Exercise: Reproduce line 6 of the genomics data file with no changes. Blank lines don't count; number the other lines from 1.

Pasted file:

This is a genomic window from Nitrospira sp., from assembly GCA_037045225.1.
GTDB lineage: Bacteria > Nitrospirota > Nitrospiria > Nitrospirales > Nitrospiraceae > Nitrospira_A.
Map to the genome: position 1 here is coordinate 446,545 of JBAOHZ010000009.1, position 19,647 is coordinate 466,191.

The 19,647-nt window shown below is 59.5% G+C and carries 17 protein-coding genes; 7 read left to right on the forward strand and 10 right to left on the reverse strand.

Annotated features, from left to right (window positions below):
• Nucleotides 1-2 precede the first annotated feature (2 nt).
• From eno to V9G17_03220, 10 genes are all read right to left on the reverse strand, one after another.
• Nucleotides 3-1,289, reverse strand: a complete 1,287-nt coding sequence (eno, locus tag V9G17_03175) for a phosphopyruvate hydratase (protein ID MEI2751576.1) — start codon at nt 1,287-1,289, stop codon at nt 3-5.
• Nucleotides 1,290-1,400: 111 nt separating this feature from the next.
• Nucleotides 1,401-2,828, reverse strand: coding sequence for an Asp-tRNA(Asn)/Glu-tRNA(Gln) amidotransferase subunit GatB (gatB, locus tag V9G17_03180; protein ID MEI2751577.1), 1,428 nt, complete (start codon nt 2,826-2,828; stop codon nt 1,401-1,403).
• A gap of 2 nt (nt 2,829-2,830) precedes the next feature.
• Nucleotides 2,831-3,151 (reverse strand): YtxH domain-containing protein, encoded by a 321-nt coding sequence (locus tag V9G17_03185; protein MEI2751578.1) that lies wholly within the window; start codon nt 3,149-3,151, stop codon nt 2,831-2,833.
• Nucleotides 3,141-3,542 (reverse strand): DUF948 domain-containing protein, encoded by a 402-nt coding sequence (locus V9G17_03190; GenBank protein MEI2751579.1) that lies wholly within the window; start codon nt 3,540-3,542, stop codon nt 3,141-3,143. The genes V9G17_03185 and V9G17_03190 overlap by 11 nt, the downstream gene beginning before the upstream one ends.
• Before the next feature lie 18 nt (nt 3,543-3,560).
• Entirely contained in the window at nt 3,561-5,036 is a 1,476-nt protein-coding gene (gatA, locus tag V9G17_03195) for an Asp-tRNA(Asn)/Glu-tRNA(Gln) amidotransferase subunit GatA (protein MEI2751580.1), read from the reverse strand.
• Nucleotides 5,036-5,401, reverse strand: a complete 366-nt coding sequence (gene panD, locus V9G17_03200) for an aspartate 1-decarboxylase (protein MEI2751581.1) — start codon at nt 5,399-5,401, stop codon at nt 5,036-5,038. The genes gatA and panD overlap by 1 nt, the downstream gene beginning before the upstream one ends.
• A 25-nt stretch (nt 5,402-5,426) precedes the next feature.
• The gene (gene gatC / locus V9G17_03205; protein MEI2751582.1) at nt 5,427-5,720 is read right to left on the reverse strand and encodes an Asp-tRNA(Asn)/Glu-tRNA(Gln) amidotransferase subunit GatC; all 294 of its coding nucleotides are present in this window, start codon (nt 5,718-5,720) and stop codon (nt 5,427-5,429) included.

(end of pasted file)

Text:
• Nucleotides 1-2 precede the first annotated feature (2 nt).